Saturday, January 20, 2007

Minsterial infallibility

A colleague of mine is having a frustrating time at the moment as she wrestles with the implementation a decision her Minister has recently, and very publicly, made. Such is the life of officials but it made me think about one of the fundamentals of working with government: Ministerial infallibility.

Ministerial infalliability requires that once Ministers have taken a decision, that decision must be (a) implemented (b) successful and (c) popular.

Anyone of these requirements can cause officials headaches. In my colleague's situation, the challenge is (a) and (b). Popular is why it was approved regardless of the fact that the original advice to the Minister recommended against it and it's an election year and Ministers need to open, announce, expand etc so mere logistical challenges must be overcome. As is often the case in this kind of situation, the difficult parts of the program have been shifted well past the election so that any problems do not wind up in the press on the eve of the poll.

In my experience, smart Ministers ask for advice and mostly take it. It's risky to make a decision that goes against the advice not least of all because it exposes the Minister to far greater criticism. Better to not ask for advice if you think you'll not like it - at least then you can then spin that officials never advised you...

Occassionally, officials mistakenly believe that there advice must be followed and that reluctant Ministers simply haven't understood well enough. That can be the case, however most of the politicans that I've worked for have pretty extensive networks and are much closer to the electorate than is recognised. Desk research and journal subscriptions can't provide the insight of endless bowling club BBQs, rotary meetings and the experience of sitting in at the local community law centre.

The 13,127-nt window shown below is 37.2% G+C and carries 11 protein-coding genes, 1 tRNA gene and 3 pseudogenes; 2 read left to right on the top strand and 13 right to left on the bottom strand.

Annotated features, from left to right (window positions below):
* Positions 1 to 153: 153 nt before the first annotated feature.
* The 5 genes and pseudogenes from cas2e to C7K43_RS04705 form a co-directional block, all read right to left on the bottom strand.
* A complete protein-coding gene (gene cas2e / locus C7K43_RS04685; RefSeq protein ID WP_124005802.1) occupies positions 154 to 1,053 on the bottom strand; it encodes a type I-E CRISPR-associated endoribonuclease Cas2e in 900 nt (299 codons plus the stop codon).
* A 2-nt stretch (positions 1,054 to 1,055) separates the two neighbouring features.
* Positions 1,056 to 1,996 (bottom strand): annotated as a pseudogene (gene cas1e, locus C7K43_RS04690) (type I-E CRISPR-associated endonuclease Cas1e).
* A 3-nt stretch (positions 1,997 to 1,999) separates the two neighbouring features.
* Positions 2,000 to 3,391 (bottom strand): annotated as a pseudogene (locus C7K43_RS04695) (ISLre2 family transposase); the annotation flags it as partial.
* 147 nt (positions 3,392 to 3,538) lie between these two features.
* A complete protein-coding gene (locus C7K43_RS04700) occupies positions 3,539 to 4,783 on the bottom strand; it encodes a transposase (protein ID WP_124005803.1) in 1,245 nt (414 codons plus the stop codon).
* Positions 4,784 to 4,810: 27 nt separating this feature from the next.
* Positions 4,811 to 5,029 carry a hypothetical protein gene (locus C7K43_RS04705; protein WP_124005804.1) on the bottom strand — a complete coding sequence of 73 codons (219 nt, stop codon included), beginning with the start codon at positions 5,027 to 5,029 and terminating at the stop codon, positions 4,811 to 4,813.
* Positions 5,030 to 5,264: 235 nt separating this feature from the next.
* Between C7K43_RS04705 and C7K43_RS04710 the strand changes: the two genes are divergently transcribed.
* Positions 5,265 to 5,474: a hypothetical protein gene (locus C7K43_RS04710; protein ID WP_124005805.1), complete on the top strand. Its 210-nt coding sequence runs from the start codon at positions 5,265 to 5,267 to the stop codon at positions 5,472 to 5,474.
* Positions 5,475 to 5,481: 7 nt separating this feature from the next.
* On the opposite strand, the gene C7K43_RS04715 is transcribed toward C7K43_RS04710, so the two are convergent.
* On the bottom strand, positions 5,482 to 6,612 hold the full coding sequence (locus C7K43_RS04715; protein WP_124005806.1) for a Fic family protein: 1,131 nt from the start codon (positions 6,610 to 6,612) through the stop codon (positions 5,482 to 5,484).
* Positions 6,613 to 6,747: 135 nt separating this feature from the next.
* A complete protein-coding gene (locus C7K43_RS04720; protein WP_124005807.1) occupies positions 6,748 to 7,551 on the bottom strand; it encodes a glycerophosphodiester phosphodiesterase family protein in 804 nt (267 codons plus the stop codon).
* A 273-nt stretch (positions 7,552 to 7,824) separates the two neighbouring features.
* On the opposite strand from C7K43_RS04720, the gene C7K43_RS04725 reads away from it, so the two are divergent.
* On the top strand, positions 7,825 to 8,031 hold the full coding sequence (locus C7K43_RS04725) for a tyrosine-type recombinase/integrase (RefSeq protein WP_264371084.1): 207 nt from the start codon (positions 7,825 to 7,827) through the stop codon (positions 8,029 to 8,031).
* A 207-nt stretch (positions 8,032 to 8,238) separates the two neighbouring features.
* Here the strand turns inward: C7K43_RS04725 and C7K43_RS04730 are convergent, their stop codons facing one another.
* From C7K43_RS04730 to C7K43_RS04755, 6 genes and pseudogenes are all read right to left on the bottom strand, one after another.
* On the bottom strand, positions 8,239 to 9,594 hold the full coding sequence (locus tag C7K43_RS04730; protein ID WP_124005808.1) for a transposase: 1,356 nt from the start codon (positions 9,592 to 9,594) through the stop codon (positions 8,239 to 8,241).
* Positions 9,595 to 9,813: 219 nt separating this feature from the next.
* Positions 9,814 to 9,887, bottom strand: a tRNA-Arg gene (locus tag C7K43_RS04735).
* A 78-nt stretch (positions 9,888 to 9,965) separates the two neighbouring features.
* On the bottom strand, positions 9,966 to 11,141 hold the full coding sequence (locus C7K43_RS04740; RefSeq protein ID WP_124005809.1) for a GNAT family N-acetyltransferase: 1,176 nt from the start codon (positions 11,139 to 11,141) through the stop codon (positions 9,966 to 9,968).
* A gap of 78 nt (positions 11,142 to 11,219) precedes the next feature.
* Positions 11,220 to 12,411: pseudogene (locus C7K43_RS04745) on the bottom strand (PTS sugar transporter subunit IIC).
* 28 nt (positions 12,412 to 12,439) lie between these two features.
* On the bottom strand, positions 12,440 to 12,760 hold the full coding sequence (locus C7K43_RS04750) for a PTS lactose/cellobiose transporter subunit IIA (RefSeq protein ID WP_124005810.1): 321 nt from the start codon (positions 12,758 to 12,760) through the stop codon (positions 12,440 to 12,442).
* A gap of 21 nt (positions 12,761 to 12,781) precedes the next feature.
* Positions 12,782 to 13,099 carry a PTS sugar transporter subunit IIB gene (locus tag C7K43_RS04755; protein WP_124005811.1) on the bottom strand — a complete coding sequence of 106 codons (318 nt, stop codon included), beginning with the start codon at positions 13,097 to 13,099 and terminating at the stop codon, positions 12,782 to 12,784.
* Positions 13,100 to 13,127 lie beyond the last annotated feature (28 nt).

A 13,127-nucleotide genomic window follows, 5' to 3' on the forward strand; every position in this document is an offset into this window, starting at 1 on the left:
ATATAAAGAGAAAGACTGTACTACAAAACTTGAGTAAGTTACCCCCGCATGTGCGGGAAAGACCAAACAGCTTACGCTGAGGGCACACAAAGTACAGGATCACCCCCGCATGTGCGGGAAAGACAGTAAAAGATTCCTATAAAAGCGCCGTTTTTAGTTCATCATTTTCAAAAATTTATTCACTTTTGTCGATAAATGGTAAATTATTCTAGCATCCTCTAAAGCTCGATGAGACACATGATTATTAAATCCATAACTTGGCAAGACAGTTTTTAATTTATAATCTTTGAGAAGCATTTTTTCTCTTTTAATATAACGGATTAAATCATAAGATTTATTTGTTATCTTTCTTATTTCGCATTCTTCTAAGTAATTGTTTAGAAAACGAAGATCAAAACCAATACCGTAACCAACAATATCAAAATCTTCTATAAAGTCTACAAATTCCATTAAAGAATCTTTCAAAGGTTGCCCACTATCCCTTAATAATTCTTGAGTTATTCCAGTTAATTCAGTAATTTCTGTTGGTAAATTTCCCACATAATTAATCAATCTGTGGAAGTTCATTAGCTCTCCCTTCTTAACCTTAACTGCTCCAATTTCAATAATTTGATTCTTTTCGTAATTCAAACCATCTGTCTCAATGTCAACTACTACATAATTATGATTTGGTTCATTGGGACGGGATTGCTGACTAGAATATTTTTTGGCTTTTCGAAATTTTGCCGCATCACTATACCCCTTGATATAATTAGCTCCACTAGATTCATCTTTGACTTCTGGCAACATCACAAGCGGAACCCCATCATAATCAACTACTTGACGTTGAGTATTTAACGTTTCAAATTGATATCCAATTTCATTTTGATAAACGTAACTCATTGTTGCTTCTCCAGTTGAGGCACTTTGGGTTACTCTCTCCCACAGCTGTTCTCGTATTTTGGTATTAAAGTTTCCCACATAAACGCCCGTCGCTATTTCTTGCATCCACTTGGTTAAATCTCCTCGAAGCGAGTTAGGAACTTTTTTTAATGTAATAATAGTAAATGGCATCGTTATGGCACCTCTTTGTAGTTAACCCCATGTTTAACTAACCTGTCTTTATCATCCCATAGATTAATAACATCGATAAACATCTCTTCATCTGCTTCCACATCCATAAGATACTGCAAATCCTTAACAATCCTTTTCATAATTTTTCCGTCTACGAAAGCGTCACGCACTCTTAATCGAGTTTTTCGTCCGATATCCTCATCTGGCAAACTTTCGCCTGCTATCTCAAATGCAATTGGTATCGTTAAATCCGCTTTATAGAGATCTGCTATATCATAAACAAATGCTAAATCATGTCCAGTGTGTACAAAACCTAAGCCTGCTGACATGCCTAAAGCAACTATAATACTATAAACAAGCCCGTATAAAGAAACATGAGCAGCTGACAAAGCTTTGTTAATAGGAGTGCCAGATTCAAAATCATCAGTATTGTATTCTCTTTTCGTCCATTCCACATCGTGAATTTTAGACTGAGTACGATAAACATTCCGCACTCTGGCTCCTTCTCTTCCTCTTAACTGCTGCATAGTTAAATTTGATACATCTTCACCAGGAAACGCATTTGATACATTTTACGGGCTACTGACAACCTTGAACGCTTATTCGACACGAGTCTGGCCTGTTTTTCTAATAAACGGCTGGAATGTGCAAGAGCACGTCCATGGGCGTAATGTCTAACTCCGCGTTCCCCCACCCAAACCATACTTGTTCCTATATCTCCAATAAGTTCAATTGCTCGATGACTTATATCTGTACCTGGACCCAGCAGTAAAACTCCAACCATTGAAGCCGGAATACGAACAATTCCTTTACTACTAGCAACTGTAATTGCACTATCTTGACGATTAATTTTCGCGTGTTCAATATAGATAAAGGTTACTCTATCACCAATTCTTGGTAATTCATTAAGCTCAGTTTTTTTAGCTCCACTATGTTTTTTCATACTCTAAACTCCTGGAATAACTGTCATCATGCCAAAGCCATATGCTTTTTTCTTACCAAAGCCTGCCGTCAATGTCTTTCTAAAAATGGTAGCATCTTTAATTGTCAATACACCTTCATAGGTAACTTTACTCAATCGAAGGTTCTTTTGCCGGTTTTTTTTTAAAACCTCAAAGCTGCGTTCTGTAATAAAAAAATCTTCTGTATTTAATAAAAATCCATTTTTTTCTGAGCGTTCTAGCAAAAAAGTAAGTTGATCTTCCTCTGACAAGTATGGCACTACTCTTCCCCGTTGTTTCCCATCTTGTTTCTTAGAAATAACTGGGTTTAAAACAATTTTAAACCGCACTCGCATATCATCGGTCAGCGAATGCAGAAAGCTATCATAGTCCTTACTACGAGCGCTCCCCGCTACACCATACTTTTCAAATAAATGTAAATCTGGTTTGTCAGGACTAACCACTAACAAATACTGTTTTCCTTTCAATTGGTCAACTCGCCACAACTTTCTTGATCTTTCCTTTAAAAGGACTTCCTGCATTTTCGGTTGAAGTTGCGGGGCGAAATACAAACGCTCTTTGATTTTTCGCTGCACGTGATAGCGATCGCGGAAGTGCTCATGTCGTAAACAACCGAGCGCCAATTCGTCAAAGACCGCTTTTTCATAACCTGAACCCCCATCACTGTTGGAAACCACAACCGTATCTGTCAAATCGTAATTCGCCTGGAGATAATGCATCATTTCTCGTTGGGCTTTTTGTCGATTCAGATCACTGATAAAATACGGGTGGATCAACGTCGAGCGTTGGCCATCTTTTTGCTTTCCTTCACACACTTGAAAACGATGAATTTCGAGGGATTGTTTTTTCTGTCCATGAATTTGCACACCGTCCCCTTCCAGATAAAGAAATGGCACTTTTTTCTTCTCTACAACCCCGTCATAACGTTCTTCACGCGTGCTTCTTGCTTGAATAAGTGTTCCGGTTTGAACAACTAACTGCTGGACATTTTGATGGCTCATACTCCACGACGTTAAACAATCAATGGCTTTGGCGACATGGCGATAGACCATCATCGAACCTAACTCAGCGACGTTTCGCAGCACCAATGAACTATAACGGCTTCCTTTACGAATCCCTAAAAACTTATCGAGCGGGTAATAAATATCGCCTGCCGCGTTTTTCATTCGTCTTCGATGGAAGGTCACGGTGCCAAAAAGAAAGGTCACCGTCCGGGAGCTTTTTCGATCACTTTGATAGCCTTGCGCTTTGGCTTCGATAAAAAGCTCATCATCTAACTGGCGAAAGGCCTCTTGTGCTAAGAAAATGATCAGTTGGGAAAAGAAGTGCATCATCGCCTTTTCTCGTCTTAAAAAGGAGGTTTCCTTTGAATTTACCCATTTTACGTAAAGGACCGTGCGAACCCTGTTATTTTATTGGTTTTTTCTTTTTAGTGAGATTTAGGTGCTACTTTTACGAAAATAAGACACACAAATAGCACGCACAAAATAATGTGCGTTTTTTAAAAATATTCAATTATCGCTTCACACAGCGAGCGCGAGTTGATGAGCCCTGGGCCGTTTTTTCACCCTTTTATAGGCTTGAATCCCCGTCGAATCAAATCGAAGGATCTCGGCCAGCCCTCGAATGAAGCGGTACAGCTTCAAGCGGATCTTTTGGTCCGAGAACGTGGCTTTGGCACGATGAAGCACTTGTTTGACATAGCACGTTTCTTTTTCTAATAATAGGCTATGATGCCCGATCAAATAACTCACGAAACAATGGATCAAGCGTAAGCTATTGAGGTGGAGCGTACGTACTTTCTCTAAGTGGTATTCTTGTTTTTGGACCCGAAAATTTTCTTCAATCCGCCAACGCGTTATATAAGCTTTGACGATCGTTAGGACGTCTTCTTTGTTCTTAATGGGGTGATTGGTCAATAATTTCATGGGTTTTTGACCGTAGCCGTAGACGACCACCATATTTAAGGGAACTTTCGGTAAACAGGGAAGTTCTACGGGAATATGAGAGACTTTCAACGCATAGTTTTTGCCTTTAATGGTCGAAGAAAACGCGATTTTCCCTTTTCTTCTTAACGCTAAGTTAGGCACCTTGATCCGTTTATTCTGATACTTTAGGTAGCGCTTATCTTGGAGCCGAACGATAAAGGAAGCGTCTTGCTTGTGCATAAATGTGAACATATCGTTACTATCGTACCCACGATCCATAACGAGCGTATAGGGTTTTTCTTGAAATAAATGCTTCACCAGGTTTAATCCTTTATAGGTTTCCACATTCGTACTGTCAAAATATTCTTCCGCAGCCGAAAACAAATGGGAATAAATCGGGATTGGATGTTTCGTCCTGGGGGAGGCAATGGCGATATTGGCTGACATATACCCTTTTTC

The progam in question will be successful, eventually - it's been rushed which is the problem and will not produce the desired impact in the time available. If there's a change in Minister, odds are that it'll be quietly cut after 6 months to be rebadged and relaunched as the new Minister's program. If the same Minister survives the election and Cabinet, officials will find a way to reframe the project just before it fails and, in doing so, remind the Minister of their original insight.


Chris said...

Smart ministers know which advice to take and which advice to reject. Michael Cullen was advised against interest free student loans on the grounds that it would lead to a massive increase in borrowing. He disagreed and he was right.

In my experience, the best Ministers are the ones who collect all the relevant information (from officials and constituents) and then make their own decision. The Ministers who sit down with officials in 'strategy sessions' and get a real grasp on an issue make the best decisions. The Ministers who reject official advice without reading it just because they think it would be unpopular make the worst decisions.

Some officals I have worked with get frustrated at the idea that Ministers may have their own opinions and ideas - but that is at the very heart of democracy. They are the ones who face the verdict via the ballot box.

As an interesting aside, I once had an official ring me to complain about changes I had made to some ministerial correspondence. "You can't just change an official letter" was pretty much their argument. When I pulled out the letter I found that it wasn't me that changed it, it was the Minister concerned - in their own handwriting! Needless to say the official in question had the good grace to drop their argument...

crasster said...

I gotta say, Chris is right. Ministers are not policy advisers. They're politicians. Ministers are entitled to set their own agenda - sometimes to the frustration of their officials. Officials want Ministers to be like themselves. Ironically, the last thing Ministers want is for officials to be like them (i.e. political). You have to accept the different roles in our political system. The Minister is there to be a politician. To consider issues in a political light. It's the officials role to provide the best advice possible and to attempt to implement the Minister's policy direction. Tis the way of our democracy. Sometimes, a good policy loses out to craven political interests. But what's the alternative? Fiji shows the ugly side of bureaucrats deciding they know better than the elected officials.

backin15 said...

I think the issue that annoys public servants is the balance between issues that are decided on their merits and those that are determined, as you say, by "craven political interests".

Chris's example about the student loan scheme is a great one. I thought the policy was a mistake (yes, having advocated it for several years previously) but I defended it - little swot - on kiwiblog on the basis that I didn't imagine people would start behaviing entirely differently from how they had in the preceeding 10+ years... turns out Cullen was right (still a crap policy but).